Jeep debuted a Super Bowl commercial that is so simple and beautiful and smart, I hope they run it at every Super Bowl forever.(This ran only in select markets, so if you watched the game and didn’t see it, this is why.)
This ad is even better in context of what Jeep means to America. At the start of World War II, officers of the War Department solicited bids for the production of all-terrain vehicles that could be used for reconnaissance missions. These military leaders wanted something more agile than a tank, but much less expensive. They needed these cars fast, so fast, in fact, that they asked 135 automotive companies to design a model, and only 2 companies submitted prototypes. The winning company, Willys-Overland, created the first Jeeps. (Ford Motor Company was later awarded a Jeep contract as well, because Willys was too small to meet the military’s demand for the vehicles.) At this point, the Jeeps weren’t called Jeeps – they were Willys MBs and Ford Model GPWs.
During WWII, thousands of these cars were painted with the letters G.P. – G for government, and P denoting specifics about the wheel height. Legend holds that soldiers first started using “Jeep” as slang for G.P., though the president of Willys-Overland said he was the first to coin the term. He applied for a trademark in 1943, while his Jeeps were still being used in war. (The word “Jeep” had appeared in other contexts before, even as early as WWI, but had never been widely used, nor applied to one type of vehicle.)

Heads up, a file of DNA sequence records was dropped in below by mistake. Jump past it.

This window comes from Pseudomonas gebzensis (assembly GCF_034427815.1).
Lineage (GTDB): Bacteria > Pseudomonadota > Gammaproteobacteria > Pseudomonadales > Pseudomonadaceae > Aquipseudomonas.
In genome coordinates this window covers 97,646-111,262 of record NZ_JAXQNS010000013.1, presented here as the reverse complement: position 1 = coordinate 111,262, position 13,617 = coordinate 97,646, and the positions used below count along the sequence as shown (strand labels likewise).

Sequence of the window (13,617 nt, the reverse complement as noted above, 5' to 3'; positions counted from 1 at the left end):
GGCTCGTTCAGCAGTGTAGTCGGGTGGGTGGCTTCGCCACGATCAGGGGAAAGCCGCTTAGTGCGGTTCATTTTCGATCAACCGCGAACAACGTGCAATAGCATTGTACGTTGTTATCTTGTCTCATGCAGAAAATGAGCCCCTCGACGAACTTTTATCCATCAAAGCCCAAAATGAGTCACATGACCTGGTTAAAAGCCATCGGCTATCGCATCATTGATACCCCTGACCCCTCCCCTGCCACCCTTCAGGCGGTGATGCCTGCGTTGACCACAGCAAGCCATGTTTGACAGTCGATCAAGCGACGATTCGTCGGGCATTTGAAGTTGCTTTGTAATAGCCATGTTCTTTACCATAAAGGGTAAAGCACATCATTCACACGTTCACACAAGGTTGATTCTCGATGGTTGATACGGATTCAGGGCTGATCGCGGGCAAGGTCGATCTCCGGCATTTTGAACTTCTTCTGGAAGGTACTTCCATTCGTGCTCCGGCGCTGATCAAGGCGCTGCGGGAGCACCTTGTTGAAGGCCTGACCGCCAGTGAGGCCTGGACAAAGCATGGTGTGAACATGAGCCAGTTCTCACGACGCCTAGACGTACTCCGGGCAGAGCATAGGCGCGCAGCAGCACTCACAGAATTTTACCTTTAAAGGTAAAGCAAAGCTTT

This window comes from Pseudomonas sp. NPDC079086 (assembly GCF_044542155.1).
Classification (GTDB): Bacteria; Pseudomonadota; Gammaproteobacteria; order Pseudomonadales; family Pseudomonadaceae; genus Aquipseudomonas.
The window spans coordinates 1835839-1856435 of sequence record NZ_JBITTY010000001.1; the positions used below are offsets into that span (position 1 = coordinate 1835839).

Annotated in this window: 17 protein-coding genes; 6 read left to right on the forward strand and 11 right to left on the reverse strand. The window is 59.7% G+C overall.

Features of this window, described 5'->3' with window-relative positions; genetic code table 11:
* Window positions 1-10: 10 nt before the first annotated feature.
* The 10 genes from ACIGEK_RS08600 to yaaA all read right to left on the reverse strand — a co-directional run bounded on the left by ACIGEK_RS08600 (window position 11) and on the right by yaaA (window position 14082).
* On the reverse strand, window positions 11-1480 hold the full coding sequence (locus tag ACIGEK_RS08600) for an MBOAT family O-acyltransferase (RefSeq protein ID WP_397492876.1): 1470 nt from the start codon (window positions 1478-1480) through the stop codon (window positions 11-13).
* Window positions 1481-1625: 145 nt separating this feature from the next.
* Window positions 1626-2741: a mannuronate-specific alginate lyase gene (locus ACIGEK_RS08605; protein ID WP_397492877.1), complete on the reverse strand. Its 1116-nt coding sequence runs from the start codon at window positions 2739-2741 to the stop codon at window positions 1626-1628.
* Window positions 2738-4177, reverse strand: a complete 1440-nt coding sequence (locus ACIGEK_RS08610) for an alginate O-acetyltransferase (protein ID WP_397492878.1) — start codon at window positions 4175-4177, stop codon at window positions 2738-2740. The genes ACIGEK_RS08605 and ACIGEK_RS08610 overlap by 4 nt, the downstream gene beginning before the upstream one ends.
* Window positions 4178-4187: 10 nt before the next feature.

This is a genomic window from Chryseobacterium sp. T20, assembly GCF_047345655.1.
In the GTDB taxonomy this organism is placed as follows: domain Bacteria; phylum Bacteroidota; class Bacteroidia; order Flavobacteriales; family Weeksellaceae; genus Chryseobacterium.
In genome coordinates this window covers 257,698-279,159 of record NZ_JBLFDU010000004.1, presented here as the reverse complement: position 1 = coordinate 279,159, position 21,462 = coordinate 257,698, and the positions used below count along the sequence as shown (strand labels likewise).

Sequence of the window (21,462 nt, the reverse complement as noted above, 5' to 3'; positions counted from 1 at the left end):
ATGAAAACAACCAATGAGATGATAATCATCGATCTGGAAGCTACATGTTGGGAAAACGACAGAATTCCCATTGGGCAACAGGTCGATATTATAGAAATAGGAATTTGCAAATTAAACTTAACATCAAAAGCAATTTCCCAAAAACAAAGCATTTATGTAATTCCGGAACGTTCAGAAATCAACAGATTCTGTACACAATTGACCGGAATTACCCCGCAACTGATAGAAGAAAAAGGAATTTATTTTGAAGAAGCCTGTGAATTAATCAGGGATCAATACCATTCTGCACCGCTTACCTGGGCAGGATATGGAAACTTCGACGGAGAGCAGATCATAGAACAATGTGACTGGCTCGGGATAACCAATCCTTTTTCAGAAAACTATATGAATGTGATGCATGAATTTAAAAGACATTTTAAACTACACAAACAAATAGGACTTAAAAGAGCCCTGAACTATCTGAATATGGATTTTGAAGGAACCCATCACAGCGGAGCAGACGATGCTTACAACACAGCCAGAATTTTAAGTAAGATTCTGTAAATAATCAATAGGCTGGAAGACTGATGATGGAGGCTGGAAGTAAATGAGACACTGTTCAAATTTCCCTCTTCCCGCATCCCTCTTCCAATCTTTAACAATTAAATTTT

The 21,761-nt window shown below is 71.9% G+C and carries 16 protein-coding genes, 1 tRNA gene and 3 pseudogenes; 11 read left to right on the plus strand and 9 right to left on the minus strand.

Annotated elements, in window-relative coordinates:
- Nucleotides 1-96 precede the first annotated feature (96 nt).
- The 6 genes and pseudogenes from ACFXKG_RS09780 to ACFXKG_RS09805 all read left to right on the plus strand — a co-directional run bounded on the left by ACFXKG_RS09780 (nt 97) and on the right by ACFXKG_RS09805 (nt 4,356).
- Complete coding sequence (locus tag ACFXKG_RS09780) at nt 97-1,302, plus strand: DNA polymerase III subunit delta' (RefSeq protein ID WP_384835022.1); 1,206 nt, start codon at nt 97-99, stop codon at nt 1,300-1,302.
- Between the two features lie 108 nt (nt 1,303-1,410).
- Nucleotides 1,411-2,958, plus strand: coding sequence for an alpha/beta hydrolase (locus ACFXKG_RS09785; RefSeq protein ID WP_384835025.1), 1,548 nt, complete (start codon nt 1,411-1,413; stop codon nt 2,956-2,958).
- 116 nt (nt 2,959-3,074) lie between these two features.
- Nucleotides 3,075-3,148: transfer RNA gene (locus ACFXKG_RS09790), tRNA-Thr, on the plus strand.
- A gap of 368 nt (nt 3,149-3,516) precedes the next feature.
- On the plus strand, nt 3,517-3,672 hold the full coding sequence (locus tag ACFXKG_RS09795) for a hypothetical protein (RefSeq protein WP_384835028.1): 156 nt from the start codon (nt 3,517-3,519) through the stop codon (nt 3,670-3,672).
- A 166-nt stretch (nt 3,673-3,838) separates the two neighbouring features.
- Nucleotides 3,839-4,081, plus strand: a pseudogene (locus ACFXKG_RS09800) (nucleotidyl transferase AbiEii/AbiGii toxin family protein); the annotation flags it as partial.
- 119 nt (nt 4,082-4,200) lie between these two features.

Jeeps have been used by the military ever since. They were joked about in Korea, where soldiers said the name stood for “just enough essential parts.” The cars were part of military culture, and they would become part of civilian life as soldiers returned from overseas. Willys-Overland started marketing the Jeep to people in the construction and farming industries even before WWII ended.
The Super Bowl commercial does not tell you this story.
When One Republic sits down at the piano and sings the first line of the national anthem, our minds naturally continue the rest of the words. Even though they aren’t sung – we hear them. We see the image and match it to the lyrics that we hear only in our minds.
Jeep got millions of Americans to sing the national anthem together, in unison, in our heads. For one minute and fifty-five seconds we all participated in this. That’s the magic of the ad.
Jeep could have told us how American they are. Instead, they told us how American we are. It doesn’t whether you sit, stand, or kneel during the Star Spangled Banner. When the song plays, you still know all the words.